Thursday, August 11, 2005

MH - Bored at Work?

Professor Bainbridge has an interesting piece that touches on one of my pet topics, the dignity of work. In "Boredom at Work," the prof cites a Washington Post article that says "55% of all U.S. employees are not engaged at work":
They feel like their capabilities aren't being tapped into and utilized and therefore, they really don't have a psychological connection to the organization," said Curt W. Coffman, global practice leader at the Gallup Organization, whose large polling group measured employee engagement.... That problem -- a lack of autonomy and a job that has very specific instructions -- hits workers from the highest to lowest echelons of the working world. Many spend their days surfing the Internet, writing e-mails or taking care of personal business.

As you know, I've written often about the inherent dignity that work has, and the moral responsibility which employers have to maintain that dignity and, by extention, the dignity of those employees engaged in that work. I've worked for a few companies in my day that try to combat this problem - well, paying lip service to it is perhaps a better description - by involving their employees in more active participation in decision-making. Bainbridge points to some of the weaknesses of this approach in his paper, Corporate Decisionmaking and the Moral Rights of Employees: Participatory Management and Natural Law. As you can tell by the title, this is a weighty subject.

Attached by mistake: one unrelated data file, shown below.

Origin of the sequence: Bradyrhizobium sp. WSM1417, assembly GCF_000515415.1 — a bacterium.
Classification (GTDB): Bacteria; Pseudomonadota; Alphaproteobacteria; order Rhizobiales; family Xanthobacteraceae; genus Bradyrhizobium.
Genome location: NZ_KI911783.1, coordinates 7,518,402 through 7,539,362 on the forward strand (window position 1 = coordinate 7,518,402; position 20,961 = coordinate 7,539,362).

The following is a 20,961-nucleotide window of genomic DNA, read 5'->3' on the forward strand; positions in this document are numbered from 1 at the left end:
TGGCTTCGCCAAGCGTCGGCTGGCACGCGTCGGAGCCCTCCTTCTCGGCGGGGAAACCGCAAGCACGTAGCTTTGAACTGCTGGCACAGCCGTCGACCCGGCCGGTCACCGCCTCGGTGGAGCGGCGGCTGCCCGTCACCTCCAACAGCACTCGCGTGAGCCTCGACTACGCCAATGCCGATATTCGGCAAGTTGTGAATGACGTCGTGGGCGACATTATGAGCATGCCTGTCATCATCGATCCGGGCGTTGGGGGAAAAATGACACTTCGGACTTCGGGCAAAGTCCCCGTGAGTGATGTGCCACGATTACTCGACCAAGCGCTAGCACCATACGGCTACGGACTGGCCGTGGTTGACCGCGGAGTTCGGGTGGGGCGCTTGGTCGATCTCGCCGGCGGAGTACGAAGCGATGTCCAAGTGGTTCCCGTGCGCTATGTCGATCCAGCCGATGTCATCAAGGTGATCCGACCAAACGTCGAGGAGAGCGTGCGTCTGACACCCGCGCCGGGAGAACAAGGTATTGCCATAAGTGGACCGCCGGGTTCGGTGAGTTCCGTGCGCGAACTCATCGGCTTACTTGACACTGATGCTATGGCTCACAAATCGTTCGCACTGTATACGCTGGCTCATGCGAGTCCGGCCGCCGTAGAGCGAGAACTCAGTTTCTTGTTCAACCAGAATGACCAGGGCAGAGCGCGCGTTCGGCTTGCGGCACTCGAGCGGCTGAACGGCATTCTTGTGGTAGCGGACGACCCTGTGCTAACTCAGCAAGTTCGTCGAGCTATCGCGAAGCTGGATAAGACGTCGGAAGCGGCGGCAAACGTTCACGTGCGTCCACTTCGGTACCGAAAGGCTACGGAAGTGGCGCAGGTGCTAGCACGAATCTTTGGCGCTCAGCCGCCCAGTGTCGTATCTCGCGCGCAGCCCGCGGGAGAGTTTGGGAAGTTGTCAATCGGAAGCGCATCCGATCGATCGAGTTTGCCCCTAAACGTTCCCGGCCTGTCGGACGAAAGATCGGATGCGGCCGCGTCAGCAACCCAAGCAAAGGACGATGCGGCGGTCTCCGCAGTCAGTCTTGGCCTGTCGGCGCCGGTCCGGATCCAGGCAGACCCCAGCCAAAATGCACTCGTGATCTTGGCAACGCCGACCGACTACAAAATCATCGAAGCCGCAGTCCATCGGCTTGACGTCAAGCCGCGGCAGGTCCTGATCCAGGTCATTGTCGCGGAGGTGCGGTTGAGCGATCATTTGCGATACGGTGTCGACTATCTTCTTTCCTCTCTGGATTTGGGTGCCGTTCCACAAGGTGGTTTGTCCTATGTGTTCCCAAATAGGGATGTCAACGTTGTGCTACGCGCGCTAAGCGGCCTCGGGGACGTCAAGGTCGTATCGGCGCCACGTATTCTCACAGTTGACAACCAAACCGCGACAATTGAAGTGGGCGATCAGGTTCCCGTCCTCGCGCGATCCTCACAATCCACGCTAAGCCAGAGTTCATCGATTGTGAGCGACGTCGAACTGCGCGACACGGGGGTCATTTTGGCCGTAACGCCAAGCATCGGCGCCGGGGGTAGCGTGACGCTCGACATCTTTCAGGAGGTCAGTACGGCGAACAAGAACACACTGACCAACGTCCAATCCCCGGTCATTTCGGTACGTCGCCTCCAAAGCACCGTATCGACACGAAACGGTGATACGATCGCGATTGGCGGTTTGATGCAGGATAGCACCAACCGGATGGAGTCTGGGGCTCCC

So we know that the American workplace is less than ideal, and that a lot of you out there are bored at work. I really think this comes back to my contention that Corporate America, in viewing employees as units of commerce rather than individuals, has done much to strip away the dignity that workers find in doing their jobs. When someone finds worth in their work, even if the work appears menial, you're likely to find someone more engaged in their job. The work might be boring - a lot of work, quite frankly, is - but there's a pride, a sense of ownership that goes far beyond the pseudo-ownership that corporations try to pass off in the form of stock options and employee committees.

We're taught to view our place of work - our desks, our workbenches - as altars upon which we can serve God, Who created work as one way of reaffirming the value of man, and invested us with the ability to transmit value to that work by performing it for the greater good of all. While profit itself is not bad, the use of employees as mere instruments of profit creation is.

Which leads me to my next point - but that appears in the post below...

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